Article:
Tech killed value investing: report
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It’s over. Or at least, it’s over for now.
A new report has called the “death of value investing” as tech companies, with their persistently high growth rates and irritatingly consistent upwards trajectories, continue to rout traditional stocks.
It’s a view already being bitterly animadverted upon by Australian small cap fund managers.
The report, from London-based M&A firm Aquaa Partners, found total shareholder returns for the Nasdaq 100 Tech index delivered about two and a half times more returns since 1999 than the Nasdaq 100 Non-Tech index and 13 times greater than the FTSE 100 Non-Tech Index.
Since 2009, that variance has become more pronounced.
The report authors believe the next two decades at least will see the rest of the market versus tech stagnate.
The report did not distinguish between different non-tech sectors, such as retail versus biotech, the latter of which has been on a decade-long roll in Australia.
And what of the assessment that tech stocks are riskier than your traditional blue chips?
Aquaa Partners, a company that specialises in tech M&A, says its report suggests that risk profile has come down because everything, now, is tech.
“Using the maximum point of loss each year since 1995 for individual tech and non tech stocks … the figures suggest that since the late 1990s, which encompassed the dot-com boom and the emergence of the Internet, to today, the tech sector has transitioned from being volatile and risky to becoming a safe haven of value over the long term,” the report said.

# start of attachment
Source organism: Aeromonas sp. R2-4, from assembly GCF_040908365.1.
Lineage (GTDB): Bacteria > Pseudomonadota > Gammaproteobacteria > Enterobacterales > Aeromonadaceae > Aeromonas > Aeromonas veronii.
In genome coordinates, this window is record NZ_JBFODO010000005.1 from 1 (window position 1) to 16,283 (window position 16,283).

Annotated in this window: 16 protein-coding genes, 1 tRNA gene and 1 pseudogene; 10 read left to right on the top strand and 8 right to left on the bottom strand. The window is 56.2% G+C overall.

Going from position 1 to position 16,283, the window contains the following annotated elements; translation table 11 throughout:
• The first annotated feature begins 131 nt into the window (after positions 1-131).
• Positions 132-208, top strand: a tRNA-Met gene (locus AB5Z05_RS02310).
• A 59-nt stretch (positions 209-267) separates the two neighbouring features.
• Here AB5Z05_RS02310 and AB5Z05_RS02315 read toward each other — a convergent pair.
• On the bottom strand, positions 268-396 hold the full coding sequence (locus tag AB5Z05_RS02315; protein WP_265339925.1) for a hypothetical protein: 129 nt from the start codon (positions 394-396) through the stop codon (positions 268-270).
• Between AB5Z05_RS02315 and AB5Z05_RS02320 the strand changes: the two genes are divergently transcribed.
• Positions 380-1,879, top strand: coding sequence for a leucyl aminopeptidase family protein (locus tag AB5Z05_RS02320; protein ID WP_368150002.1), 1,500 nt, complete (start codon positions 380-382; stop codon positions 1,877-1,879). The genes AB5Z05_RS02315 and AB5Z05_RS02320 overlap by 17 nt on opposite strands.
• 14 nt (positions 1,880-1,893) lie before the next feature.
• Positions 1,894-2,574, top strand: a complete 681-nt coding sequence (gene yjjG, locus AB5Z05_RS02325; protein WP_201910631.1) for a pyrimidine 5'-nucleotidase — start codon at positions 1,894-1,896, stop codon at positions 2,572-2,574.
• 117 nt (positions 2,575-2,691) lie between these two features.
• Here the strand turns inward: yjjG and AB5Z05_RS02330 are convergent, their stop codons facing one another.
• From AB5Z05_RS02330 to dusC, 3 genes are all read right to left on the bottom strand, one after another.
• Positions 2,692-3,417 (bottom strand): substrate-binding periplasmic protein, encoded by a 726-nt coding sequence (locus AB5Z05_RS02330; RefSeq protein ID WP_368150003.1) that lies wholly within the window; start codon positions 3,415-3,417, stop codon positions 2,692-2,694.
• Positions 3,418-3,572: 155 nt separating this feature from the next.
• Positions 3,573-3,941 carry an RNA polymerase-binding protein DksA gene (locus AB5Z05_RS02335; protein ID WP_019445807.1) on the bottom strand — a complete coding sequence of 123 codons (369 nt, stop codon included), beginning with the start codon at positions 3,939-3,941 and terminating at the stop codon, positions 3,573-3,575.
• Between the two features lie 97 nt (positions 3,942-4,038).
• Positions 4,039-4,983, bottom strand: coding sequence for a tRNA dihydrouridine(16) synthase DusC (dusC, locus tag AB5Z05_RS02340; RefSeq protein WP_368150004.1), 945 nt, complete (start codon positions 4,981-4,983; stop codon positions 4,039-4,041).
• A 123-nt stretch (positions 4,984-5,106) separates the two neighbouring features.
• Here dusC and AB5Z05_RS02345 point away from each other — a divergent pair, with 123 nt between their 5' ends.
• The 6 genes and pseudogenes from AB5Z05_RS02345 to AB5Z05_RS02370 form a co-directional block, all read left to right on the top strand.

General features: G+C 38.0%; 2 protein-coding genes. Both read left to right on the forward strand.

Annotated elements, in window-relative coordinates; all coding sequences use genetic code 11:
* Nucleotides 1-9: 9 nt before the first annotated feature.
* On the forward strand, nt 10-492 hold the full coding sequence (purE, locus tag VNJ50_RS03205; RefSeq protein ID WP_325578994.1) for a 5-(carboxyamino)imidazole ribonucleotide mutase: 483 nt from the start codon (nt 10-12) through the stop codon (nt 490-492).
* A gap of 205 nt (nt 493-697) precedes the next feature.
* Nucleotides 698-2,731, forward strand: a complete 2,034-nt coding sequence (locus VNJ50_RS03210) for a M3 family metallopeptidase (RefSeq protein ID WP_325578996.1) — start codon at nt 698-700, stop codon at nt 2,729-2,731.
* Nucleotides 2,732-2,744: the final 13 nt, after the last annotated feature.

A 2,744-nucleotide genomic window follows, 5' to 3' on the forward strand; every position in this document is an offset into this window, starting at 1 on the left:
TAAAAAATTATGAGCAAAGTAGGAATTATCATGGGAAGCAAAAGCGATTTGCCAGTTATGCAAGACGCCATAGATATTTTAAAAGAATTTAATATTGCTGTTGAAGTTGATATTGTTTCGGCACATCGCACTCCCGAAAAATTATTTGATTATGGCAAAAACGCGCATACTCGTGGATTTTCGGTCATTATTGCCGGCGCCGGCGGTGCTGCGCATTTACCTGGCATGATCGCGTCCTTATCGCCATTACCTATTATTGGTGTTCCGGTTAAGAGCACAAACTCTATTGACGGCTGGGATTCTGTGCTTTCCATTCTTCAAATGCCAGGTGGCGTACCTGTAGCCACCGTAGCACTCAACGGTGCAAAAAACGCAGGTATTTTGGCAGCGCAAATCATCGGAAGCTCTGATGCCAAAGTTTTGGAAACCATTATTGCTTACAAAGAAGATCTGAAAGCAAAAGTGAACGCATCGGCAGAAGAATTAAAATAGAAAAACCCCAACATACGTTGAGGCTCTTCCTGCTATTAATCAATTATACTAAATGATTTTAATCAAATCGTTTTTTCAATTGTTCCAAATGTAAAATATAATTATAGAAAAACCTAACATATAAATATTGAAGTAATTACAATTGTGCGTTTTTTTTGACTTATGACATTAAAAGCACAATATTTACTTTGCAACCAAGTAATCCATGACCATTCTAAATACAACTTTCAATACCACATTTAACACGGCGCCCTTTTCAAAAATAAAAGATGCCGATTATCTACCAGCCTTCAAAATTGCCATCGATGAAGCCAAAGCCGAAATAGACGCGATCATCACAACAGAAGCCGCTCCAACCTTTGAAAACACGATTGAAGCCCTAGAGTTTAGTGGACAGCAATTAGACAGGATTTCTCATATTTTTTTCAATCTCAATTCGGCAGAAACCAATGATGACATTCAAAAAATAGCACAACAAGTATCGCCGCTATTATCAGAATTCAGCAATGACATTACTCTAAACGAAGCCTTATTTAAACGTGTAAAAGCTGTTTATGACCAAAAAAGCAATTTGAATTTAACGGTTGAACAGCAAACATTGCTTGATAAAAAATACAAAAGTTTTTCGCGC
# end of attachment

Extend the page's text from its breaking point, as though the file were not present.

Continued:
“The world [is] becoming more technology dependent.
“Critics may argue that this data mainly represents ‘Big Tech’… [which] is at risk of a significant fall in value, due either to being overpriced or a likely future victim of regulation and tax.
“Our view is that when Big Tech falls, smaller tech develops to take its place.”
Friendster is replaced by Myspace which is replaced by Facebook. Forced breakups, for example if Facebook was pushed to spin off Whatsapp, are likely to still result in growth for both new companies, as happened to Paypal after it was sold to Ebay then spun out again.
Paul Cuatrecasas, founder and CEO of Aquaa Partners, said the report outlined why their approach to investing, as opposed to a value or tech-exclusionary approach used by entities such as pension funds, insurance companies and other institutional investors, was right.
He advocates an index-like approach to investing in tech.
“Based on our findings, we recommend long-term fund managers invest the same amount every month, because no one can time the market consistently,” he said.
“Invest in a basket of tech companies, the best ones you or your advisers can find, or the best tech indices, and then don’t touch them.
“When a market crash has clearly arrived because the markets are consistently showing lower lows and lower highs over a period of several months and a state of maximum pessimism is being reached, then you plan a special one-off ‘bottom’ purchase.
“Allocate your one-off purchase to the highest quality tech companies and also consider buying out-of-the-money long-term options. As Warren Buffett said, ‘price is what you pay, value is what you get’.
“Apply geographical diversification to your tech stocks. The next 20 years in tech are going to be as much if not more about Asia and China than about North America, so be sure to have a mix of tech stocks from North America, Europe and Asia.”